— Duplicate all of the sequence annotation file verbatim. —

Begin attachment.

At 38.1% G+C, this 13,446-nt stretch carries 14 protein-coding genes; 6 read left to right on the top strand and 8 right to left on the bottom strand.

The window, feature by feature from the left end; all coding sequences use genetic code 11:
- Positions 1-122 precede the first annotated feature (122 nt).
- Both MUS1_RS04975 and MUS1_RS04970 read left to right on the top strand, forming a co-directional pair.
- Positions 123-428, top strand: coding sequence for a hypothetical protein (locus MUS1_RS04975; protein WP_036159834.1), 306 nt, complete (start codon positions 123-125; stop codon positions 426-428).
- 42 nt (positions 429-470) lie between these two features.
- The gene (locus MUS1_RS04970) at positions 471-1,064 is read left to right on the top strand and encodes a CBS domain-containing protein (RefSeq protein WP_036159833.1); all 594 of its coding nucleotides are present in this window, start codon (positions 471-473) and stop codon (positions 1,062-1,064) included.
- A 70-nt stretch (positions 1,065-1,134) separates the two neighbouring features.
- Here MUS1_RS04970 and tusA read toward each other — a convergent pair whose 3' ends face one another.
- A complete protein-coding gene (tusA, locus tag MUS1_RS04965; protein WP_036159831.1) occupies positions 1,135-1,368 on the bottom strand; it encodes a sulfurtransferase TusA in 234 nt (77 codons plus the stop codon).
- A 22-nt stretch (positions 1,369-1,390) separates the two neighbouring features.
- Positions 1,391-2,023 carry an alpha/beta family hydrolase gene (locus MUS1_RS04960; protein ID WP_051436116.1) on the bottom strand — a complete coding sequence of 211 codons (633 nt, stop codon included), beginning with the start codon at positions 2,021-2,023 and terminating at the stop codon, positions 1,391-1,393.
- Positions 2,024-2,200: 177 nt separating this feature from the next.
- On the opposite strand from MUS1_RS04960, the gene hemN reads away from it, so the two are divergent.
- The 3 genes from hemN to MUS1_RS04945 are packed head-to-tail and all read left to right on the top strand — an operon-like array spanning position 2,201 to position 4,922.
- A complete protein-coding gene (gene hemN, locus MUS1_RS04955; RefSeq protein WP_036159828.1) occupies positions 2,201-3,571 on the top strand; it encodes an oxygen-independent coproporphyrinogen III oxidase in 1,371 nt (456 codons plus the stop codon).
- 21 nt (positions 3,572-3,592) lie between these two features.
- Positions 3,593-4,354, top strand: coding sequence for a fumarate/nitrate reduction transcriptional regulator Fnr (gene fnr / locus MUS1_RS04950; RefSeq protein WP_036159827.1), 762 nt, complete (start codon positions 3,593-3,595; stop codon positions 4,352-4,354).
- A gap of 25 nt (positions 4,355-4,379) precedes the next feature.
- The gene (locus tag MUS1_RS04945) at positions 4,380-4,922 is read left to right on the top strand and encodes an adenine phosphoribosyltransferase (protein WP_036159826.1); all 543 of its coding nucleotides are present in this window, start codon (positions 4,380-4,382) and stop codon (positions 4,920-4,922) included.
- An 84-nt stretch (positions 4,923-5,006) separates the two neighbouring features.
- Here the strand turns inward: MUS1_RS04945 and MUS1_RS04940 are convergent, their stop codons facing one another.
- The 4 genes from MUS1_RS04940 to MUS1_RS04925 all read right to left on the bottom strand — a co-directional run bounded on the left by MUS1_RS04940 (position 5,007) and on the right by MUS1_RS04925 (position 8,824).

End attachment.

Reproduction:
At 38.1% G+C, this 13,446-nt stretch carries 14 protein-coding genes; 6 read left to right on the top strand and 8 right to left on the bottom strand.

The window, feature by feature from the left end; all coding sequences use genetic code 11:
- Positions 1-122 precede the first annotated feature (122 nt).
- Both MUS1_RS04975 and MUS1_RS04970 read left to right on the top strand, forming a co-directional pair.
- Positions 123-428, top strand: coding sequence for a hypothetical protein (locus MUS1_RS04975; protein WP_036159834.1), 306 nt, complete (start codon positions 123-125; stop codon positions 426-428).
- 42 nt (positions 429-470) lie between these two features.
- The gene (locus MUS1_RS04970) at positions 471-1,064 is read left to right on the top strand and encodes a CBS domain-containing protein (RefSeq protein WP_036159833.1); all 594 of its coding nucleotides are present in this window, start codon (positions 471-473) and stop codon (positions 1,062-1,064) included.
- A 70-nt stretch (positions 1,065-1,134) separates the two neighbouring features.
- Here MUS1_RS04970 and tusA read toward each other — a convergent pair whose 3' ends face one another.
- A complete protein-coding gene (tusA, locus tag MUS1_RS04965; protein WP_036159831.1) occupies positions 1,135-1,368 on the bottom strand; it encodes a sulfurtransferase TusA in 234 nt (77 codons plus the stop codon).
- A 22-nt stretch (positions 1,369-1,390) separates the two neighbouring features.
- Positions 1,391-2,023 carry an alpha/beta family hydrolase gene (locus MUS1_RS04960; protein ID WP_051436116.1) on the bottom strand — a complete coding sequence of 211 codons (633 nt, stop codon included), beginning with the start codon at positions 2,021-2,023 and terminating at the stop codon, positions 1,391-1,393.
- Positions 2,024-2,200: 177 nt separating this feature from the next.
- On the opposite strand from MUS1_RS04960, the gene hemN reads away from it, so the two are divergent.
- The 3 genes from hemN to MUS1_RS04945 are packed head-to-tail and all read left to right on the top strand — an operon-like array spanning position 2,201 to position 4,922.
- A complete protein-coding gene (gene hemN, locus MUS1_RS04955; RefSeq protein WP_036159828.1) occupies positions 2,201-3,571 on the top strand; it encodes an oxygen-independent coproporphyrinogen III oxidase in 1,371 nt (456 codons plus the stop codon).
- 21 nt (positions 3,572-3,592) lie between these two features.
- Positions 3,593-4,354, top strand: coding sequence for a fumarate/nitrate reduction transcriptional regulator Fnr (gene fnr / locus MUS1_RS04950; RefSeq protein WP_036159827.1), 762 nt, complete (start codon positions 3,593-3,595; stop codon positions 4,352-4,354).
- A gap of 25 nt (positions 4,355-4,379) precedes the next feature.
- The gene (locus tag MUS1_RS04945) at positions 4,380-4,922 is read left to right on the top strand and encodes an adenine phosphoribosyltransferase (protein WP_036159826.1); all 543 of its coding nucleotides are present in this window, start codon (positions 4,380-4,382) and stop codon (positions 4,920-4,922) included.
- An 84-nt stretch (positions 4,923-5,006) separates the two neighbouring features.
- Here the strand turns inward: MUS1_RS04945 and MUS1_RS04940 are convergent, their stop codons facing one another.
- The 4 genes from MUS1_RS04940 to MUS1_RS04925 all read right to left on the bottom strand — a co-directional run bounded on the left by MUS1_RS04940 (position 5,007) and on the right by MUS1_RS04925 (position 8,824).